A cataract occurs when the eye's natural lens is clouded. When the lens becomes opaque, vision is reduced and colors appear faded. People with cataract often experience difficulty seeing in low light conditions or in situations with glare. The following illustration shows how cataract might affect your vision.
Vision affected by cataract
Most cataracts occur due to the natural aging process of the lens, typically after age 60. The normally clear lens will progressively become cloudy due to a build-up of protein molecules. Since this process is very slow many people will not notice that a cataract has been developing for several months or even years. Other causes of cataract may include physical trauma to the eye, or in rare cases, cataract can occur in babies or children though the causes are not well understood. As the lens becomes increasingly cloudy, an untreated cataract can leads to blindness.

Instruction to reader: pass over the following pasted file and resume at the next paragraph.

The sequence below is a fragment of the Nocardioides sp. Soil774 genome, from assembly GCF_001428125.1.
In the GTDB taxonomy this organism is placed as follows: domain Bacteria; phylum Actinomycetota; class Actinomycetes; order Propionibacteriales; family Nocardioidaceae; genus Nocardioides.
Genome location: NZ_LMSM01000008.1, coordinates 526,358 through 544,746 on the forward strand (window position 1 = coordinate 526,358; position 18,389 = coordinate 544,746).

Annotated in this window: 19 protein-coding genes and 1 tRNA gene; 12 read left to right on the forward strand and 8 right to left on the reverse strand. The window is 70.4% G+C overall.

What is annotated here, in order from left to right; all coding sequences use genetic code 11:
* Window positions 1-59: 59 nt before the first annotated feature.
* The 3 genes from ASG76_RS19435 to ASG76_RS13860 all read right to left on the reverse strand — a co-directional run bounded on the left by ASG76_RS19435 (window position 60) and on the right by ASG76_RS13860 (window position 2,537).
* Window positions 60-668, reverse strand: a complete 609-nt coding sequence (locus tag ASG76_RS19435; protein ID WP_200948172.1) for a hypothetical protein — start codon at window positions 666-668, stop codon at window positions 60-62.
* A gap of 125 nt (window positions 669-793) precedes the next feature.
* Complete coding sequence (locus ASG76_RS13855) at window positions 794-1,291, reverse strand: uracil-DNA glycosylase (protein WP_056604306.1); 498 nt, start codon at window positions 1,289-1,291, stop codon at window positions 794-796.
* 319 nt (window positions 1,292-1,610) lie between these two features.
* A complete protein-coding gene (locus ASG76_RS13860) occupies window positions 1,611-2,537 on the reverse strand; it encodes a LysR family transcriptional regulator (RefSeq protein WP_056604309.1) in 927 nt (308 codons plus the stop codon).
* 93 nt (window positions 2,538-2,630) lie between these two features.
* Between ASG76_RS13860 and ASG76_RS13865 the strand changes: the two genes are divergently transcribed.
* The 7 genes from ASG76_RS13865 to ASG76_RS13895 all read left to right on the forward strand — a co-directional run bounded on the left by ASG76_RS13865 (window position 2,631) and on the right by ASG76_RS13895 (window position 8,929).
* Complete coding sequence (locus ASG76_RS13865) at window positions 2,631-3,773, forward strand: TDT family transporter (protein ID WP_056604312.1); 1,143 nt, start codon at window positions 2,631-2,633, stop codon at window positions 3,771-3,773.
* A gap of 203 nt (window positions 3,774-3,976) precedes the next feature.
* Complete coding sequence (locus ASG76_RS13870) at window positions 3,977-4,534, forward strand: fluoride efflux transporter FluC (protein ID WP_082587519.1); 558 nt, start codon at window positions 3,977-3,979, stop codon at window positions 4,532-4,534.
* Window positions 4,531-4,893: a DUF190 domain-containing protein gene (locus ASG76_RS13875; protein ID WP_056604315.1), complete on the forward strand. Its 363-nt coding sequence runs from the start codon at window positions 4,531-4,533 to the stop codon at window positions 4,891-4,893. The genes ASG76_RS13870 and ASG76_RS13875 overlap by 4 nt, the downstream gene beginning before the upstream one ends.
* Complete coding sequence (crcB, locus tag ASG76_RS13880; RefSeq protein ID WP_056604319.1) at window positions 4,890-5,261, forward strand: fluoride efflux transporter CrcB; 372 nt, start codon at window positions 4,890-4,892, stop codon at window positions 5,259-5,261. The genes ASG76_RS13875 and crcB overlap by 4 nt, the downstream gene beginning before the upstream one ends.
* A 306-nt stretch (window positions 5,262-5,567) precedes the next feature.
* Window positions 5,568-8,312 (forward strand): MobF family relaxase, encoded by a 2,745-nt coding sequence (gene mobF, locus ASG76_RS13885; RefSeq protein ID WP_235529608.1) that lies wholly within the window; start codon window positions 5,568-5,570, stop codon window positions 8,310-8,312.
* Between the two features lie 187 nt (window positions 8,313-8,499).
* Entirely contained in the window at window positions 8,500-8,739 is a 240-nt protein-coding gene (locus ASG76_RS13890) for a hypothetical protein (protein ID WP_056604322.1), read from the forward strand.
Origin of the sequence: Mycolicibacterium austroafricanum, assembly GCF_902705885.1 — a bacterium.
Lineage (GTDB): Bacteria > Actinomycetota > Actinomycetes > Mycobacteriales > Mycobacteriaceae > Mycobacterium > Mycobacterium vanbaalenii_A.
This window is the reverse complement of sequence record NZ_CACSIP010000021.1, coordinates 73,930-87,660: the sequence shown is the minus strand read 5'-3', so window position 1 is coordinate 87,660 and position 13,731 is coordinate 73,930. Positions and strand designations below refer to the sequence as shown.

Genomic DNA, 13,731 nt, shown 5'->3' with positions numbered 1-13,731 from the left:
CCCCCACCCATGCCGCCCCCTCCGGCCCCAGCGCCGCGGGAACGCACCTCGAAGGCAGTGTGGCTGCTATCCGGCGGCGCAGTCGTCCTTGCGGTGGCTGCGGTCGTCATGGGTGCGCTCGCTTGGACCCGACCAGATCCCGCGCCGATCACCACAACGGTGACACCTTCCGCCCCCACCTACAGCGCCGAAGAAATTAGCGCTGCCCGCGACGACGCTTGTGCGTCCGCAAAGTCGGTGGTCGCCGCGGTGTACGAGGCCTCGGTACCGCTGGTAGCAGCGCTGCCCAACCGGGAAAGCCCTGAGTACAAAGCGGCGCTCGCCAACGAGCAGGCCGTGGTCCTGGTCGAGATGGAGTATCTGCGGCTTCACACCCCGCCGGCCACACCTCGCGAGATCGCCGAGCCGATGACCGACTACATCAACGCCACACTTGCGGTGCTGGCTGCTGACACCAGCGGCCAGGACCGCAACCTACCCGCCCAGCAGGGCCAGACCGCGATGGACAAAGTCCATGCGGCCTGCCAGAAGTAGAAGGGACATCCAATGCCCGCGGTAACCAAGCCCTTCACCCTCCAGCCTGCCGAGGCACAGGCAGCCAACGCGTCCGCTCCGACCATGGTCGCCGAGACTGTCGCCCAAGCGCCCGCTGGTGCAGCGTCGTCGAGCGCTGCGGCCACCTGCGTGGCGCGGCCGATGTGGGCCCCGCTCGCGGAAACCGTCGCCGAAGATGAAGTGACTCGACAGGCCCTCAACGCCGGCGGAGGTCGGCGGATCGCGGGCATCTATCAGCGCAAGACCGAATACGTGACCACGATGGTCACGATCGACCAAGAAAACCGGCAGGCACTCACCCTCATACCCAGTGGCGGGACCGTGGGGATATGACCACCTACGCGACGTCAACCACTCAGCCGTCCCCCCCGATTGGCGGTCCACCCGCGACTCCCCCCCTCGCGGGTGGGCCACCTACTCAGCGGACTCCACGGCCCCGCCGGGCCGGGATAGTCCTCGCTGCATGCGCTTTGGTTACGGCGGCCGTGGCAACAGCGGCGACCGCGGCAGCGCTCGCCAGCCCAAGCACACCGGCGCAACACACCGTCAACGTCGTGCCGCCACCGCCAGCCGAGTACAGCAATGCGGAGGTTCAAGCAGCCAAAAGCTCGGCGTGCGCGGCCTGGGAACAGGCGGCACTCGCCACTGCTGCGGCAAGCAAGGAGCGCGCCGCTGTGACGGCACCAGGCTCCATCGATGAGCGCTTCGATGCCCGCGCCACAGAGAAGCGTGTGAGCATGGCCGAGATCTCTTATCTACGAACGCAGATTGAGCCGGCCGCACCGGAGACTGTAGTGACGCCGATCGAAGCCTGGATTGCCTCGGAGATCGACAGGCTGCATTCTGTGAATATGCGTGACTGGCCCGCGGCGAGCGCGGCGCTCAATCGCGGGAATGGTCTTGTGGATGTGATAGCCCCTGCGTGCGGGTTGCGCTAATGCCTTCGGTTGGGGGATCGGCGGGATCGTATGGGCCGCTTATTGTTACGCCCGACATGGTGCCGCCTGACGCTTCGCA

Schematic representation of normal vision
Schematic representation of cataract affected vision
Currently there is no pharmacological way to treat a cataract. Once the cataract has progressed to the point where vision is impaired, surgery is recommended. Fortunately, with the advent of modern technology cataracts are routinely treated and vision restored in tens of thousands of patients every year. The operation is safe and effective and involves exchanging the cloudy lens for a clear artificial lens through a surgical procedure that lasts less than 30 minutes. The latest innovation is the use of a femtosecond laser. This high precision instrument enhances the reliability of surgical outcomes. Learn more about Z-Cataract here.
Most cataract surgery is performed on an outpatient basis and in rare cases patients may stay one night in the hospital. After receiving the treatment, many patients report how clear and colorful the world looks again. Another advantage to surgery is that with lens replacement, nearsightedness can be fixed by implanting perfect lens power for the patient. If standard artificial lenses are used, however, reading glasses may still be required. Your ophthalmologist will speak with you about what the best options may be for your particular situation.